Friday, November 21, 2014

Batteries not included

‘It’s a poor sort of memory that only works backwards,’ the Queen remarked.
‘What sort of things do you remember best?’ Alice ventured to ask.
Lewis Carroll
Through the Looking Glass and What Alice Found There
The Queen goes on to remember the future punishment of the King’s messenger. Further discussion continues what would happen if the messenger was punished but then didn’t commit the crime. The Red Queen insists that the messenger would be improved if he were punished without committing the crime because punishment improves people. I know that the next thoughts will be heretical, especially at this time of year, but - here goes: every time we purchase technology we are punished because we do not know what the future holds. Formats will change, new computers will be more powerful and smaller.

That’s right. Mr. Technology is revealed to be wearing no clothes. All of the newest and best converging technology in the world cannot respond with the same sensitivity as a seven year old singing with her classmates. No matter how much RAM you have, how many virtual instruments, how many gigabytes of hard drive you can access your computer still only ‘knows’ one thing; is voltage present at some location or not. Even more worryingly if there is no electricity, it can’t even make that decision because without electricity, as far as we can tell, it is unconscious.

So as you leave catalogs open with advertisements circled or casually mention that it “...would be fun to have a digital camera to show Grandma what the new school looks like...” remember that our memory only works backwards. Cast your mind back...

The smallest child in your choir came up to you after the holiday performance and apologised. In all the excitement, they had forgotten the words and stopped singing. You went to her house for the holidays for the first time; the scarf was incredibly tight around your neck, the wind was cold as you walked up the drive to the door and as you stepped through the door the warmth of room fogged your glasses and you tripped on the boots on the mat and fell flat on your face, crushing the flowers you were carrying. What were the sounds, the colours, the smells?

Somehow, the right words were said, the correct thing done, care was given and that smoothed the way and made things right again. The warmth, concern and love all flowed and somewhere in your memory the event was lodged. What will take you back to those special places - a smell, a piece of music, an image, the weather? What do you see and hear when you are ‘there’ again? We have powers that scientists are only beginning to understand. Some can hear a pitch and give it a name; others hear music and see colours while others see colours and hear music. The gifts we posses are limitless and open to the future. Technology is only a tool that we use to capture a moment and externally store it. It is the internalisation of that moment that makes it timeless.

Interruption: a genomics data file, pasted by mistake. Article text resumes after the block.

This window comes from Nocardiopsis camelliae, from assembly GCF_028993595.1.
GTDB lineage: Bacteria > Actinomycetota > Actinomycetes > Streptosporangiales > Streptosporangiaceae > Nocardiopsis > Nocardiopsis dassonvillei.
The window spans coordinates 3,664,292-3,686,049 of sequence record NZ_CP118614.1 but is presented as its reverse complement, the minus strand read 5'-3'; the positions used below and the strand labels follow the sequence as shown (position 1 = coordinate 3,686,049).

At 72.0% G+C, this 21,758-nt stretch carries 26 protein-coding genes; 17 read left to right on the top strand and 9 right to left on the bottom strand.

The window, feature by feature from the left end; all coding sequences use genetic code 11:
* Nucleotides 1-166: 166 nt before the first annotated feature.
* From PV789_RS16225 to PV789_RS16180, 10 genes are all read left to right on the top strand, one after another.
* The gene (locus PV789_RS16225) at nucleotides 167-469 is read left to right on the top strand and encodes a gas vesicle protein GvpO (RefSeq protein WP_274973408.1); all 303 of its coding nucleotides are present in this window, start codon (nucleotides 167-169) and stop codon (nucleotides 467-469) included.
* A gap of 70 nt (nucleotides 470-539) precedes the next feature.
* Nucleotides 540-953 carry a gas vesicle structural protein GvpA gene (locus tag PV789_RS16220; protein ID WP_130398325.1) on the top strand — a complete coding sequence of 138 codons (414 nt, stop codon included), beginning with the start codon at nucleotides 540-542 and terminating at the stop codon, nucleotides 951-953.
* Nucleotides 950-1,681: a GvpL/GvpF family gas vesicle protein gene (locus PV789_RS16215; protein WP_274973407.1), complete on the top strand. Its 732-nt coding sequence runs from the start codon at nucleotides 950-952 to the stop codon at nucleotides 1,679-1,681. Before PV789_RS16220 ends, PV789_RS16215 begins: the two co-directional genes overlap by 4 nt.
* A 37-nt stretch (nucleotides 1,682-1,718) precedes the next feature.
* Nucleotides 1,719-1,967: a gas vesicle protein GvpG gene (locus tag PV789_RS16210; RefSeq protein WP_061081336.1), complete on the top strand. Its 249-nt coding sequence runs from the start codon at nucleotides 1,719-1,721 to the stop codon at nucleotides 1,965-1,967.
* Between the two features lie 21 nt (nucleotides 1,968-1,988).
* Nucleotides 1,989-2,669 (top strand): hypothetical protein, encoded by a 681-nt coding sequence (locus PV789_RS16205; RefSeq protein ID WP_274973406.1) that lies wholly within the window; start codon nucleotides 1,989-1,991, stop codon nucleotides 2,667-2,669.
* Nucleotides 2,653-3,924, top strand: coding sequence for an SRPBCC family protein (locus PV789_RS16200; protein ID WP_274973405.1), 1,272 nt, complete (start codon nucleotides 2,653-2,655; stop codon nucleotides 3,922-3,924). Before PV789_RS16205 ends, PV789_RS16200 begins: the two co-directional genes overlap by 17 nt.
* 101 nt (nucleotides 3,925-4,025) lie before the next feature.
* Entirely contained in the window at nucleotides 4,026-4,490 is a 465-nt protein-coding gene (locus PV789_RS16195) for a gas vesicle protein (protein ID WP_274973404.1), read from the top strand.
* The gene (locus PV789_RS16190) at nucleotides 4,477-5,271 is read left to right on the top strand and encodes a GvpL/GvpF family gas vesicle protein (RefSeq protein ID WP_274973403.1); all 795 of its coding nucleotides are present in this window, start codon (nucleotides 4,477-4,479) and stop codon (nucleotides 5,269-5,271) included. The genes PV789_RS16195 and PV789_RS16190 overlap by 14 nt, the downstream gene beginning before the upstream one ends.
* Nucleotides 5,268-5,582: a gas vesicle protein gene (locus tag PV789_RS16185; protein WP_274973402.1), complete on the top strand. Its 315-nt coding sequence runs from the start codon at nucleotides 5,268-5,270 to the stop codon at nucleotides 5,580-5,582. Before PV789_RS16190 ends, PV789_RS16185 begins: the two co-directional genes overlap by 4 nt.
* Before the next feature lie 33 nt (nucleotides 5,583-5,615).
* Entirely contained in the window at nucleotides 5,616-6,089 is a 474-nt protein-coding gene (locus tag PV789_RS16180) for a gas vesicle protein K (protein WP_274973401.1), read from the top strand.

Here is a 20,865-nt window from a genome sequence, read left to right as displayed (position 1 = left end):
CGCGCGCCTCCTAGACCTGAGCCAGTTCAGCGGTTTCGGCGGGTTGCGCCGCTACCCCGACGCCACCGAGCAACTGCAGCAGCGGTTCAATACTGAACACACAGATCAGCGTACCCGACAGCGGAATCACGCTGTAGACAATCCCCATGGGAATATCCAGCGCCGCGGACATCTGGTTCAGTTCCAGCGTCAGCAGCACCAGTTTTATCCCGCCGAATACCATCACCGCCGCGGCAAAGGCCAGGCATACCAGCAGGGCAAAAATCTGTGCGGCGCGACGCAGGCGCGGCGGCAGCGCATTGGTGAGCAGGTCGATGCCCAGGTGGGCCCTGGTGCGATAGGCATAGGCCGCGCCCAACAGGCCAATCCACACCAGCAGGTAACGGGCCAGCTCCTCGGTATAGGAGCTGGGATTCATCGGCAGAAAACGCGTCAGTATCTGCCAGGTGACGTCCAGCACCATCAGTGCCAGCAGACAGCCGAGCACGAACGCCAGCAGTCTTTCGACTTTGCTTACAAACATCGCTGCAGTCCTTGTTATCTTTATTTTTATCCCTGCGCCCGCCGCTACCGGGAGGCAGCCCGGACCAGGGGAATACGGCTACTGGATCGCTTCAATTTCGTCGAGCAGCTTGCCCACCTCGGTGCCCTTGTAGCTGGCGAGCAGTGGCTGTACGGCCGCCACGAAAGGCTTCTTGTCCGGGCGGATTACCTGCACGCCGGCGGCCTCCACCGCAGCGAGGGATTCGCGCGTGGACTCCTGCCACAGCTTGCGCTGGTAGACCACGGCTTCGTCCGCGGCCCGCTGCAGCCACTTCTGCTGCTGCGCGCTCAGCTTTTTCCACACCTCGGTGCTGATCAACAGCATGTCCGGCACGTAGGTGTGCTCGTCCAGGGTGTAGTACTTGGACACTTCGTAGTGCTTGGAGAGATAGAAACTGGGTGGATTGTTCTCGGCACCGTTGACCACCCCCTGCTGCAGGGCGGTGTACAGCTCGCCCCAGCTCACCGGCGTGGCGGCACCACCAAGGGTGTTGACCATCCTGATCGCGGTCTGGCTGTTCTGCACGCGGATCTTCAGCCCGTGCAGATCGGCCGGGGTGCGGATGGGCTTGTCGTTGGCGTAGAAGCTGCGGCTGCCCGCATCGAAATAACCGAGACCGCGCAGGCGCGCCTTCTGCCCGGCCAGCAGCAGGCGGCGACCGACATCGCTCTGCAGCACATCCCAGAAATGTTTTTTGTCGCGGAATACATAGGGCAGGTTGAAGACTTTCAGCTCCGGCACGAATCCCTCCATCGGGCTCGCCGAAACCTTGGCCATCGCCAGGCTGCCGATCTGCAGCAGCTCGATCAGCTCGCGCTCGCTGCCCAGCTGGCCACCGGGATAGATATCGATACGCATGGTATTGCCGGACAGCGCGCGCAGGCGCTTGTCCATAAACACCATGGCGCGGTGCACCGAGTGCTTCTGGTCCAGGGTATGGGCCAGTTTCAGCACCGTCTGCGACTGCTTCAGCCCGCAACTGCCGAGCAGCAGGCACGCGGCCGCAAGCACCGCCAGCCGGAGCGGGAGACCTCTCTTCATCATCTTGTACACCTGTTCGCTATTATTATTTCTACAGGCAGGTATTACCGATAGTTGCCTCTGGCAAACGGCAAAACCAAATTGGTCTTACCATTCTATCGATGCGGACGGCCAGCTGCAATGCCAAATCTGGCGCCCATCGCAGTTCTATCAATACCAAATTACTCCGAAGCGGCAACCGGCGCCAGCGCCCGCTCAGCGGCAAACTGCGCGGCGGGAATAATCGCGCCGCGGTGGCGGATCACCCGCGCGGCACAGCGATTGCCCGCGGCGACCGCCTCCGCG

So as we hint towards the things that will create the images and sounds that may externally start a memory, let us look within ourselves. Let us rejoice in our humanity and give thanks for all of the love that has brought us to this place; the love that holds us together in this place; and the faith in the love that will lead us into the future. We must always be aware that the gift of our love will create the sounds and experiences that may live on in the memories of others long after we have gone. And unlike computers, many of us have had our most precious memories created without electricity.

Standing in the darkened church, the minister lit his candle from the one candle on the altar and passed it, first to the ushers, then to the choir. He began to sing and the choir and congregation joined in. As the light and sound grew and grew, the flame was passed down the row of seats. My father passed the flame to my mother, and she passed it on to me and as our candles were lit, we joined the singing. Sometimes even now as I light a candle, especially at this time of year, I can see the glow reflected in my parents faces and hear these words and sounds echoing in my memory;
Yet in thy dark streets shineth, the everlasting light.
The hopes and fears of all the years are met in thee tonight.

Originally posted on the AMIS web site December, 2002